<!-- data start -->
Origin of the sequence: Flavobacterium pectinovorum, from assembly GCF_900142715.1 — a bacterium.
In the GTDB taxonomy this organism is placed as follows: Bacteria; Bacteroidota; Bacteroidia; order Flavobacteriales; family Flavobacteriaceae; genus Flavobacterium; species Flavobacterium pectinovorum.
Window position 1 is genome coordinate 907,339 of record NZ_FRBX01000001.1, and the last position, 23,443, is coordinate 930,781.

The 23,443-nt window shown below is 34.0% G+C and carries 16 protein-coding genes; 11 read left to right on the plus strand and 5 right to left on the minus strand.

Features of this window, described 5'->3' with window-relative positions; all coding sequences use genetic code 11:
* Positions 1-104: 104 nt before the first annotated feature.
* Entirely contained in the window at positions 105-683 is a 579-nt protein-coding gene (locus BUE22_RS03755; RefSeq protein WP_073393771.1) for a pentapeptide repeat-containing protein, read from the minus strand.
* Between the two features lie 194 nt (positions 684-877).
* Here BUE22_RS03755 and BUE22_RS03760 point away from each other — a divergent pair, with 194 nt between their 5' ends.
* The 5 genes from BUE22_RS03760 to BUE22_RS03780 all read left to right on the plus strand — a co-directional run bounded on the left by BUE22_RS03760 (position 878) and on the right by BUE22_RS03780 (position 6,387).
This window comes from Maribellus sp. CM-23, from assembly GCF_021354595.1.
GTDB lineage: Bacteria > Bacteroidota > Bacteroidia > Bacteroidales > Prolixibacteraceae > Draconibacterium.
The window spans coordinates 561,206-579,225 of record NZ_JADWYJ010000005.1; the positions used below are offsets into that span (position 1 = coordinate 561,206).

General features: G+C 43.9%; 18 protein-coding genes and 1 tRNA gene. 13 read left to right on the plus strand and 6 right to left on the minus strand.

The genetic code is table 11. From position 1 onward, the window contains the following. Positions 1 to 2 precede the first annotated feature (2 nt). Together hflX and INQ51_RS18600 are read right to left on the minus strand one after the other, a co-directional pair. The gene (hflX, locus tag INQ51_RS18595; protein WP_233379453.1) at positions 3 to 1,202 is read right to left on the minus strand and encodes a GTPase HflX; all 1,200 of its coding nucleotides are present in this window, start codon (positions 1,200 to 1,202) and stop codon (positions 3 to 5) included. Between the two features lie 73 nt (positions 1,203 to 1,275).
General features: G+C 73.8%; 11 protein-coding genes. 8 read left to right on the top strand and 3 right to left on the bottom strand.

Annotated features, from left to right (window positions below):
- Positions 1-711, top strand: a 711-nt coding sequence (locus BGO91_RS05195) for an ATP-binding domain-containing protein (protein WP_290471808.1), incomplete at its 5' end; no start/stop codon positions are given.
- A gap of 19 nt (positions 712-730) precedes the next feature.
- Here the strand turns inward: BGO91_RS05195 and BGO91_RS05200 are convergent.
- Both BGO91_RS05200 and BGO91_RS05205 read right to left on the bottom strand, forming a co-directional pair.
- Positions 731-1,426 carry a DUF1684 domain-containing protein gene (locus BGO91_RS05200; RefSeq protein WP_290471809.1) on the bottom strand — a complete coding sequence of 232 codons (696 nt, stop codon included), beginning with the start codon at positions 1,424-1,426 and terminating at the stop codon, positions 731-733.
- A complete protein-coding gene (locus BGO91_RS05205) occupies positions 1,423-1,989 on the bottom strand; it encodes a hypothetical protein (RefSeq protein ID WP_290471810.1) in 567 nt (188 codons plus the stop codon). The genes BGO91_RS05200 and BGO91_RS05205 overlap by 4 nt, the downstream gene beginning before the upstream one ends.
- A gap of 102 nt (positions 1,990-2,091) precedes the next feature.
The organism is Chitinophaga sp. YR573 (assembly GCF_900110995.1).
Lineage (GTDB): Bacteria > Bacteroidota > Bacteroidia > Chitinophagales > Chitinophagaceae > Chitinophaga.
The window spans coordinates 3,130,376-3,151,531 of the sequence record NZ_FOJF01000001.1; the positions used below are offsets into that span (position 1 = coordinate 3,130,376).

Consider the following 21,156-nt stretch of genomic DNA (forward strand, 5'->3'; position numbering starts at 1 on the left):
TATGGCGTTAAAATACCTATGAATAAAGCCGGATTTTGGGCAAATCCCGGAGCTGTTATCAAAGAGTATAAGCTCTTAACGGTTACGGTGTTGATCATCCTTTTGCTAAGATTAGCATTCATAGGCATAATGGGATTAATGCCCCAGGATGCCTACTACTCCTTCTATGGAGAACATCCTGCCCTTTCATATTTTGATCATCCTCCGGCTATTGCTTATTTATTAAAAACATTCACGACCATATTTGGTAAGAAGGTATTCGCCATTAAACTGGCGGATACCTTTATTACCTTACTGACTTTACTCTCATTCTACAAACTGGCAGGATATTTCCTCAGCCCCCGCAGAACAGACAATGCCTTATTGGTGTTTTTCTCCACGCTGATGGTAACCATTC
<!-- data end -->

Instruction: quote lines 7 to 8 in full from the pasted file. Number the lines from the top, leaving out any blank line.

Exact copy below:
* Entirely contained in the window at positions 105-683 is a 579-nt protein-coding gene (locus BUE22_RS03755; RefSeq protein WP_073393771.1) for a pentapeptide repeat-containing protein, read from the minus strand.
* Between the two features lie 194 nt (positions 684-877).